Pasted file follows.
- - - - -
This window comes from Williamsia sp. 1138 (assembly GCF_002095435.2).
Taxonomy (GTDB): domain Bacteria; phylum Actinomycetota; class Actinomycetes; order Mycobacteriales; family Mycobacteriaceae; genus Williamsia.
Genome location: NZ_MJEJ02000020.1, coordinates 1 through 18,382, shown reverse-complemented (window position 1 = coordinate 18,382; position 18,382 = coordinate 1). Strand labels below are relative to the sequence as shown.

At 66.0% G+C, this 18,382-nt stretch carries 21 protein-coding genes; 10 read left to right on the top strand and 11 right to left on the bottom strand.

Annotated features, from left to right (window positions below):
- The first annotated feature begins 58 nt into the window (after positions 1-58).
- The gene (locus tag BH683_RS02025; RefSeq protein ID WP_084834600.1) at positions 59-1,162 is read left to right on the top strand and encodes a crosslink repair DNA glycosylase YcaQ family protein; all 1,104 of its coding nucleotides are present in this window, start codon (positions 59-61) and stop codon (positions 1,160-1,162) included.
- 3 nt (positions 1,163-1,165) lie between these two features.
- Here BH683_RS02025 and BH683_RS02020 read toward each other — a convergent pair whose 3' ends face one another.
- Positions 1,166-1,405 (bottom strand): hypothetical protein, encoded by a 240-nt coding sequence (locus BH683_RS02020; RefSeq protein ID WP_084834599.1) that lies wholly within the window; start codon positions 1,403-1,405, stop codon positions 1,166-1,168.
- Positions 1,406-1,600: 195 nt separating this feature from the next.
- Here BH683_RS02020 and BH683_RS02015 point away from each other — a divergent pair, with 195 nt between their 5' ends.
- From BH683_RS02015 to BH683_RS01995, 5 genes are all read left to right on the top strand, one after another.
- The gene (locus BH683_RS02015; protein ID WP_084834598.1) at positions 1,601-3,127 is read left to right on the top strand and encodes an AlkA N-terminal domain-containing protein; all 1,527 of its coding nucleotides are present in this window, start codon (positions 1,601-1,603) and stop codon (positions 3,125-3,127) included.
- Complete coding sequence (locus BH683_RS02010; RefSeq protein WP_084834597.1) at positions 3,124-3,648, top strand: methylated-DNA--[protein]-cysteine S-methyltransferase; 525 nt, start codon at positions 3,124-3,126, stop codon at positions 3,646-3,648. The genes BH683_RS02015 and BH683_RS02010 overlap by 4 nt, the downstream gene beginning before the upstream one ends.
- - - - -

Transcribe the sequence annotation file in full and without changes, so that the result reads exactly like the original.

This window comes from Williamsia sp. 1138 (assembly GCF_002095435.2).
Taxonomy (GTDB): domain Bacteria; phylum Actinomycetota; class Actinomycetes; order Mycobacteriales; family Mycobacteriaceae; genus Williamsia.
Genome location: NZ_MJEJ02000020.1, coordinates 1 through 18,382, shown reverse-complemented (window position 1 = coordinate 18,382; position 18,382 = coordinate 1). Strand labels below are relative to the sequence as shown.

At 66.0% G+C, this 18,382-nt stretch carries 21 protein-coding genes; 10 read left to right on the top strand and 11 right to left on the bottom strand.

Annotated features, from left to right (window positions below):
- The first annotated feature begins 58 nt into the window (after positions 1-58).
- The gene (locus tag BH683_RS02025; RefSeq protein ID WP_084834600.1) at positions 59-1,162 is read left to right on the top strand and encodes a crosslink repair DNA glycosylase YcaQ family protein; all 1,104 of its coding nucleotides are present in this window, start codon (positions 59-61) and stop codon (positions 1,160-1,162) included.
- 3 nt (positions 1,163-1,165) lie between these two features.
- Here BH683_RS02025 and BH683_RS02020 read toward each other — a convergent pair whose 3' ends face one another.
- Positions 1,166-1,405 (bottom strand): hypothetical protein, encoded by a 240-nt coding sequence (locus BH683_RS02020; RefSeq protein ID WP_084834599.1) that lies wholly within the window; start codon positions 1,403-1,405, stop codon positions 1,166-1,168.
- Positions 1,406-1,600: 195 nt separating this feature from the next.
- Here BH683_RS02020 and BH683_RS02015 point away from each other — a divergent pair, with 195 nt between their 5' ends.
- From BH683_RS02015 to BH683_RS01995, 5 genes are all read left to right on the top strand, one after another.
- The gene (locus BH683_RS02015; protein ID WP_084834598.1) at positions 1,601-3,127 is read left to right on the top strand and encodes an AlkA N-terminal domain-containing protein; all 1,527 of its coding nucleotides are present in this window, start codon (positions 1,601-1,603) and stop codon (positions 3,125-3,127) included.
- Complete coding sequence (locus BH683_RS02010; RefSeq protein WP_084834597.1) at positions 3,124-3,648, top strand: methylated-DNA--[protein]-cysteine S-methyltransferase; 525 nt, start codon at positions 3,124-3,126, stop codon at positions 3,646-3,648. The genes BH683_RS02015 and BH683_RS02010 overlap by 4 nt, the downstream gene beginning before the upstream one ends.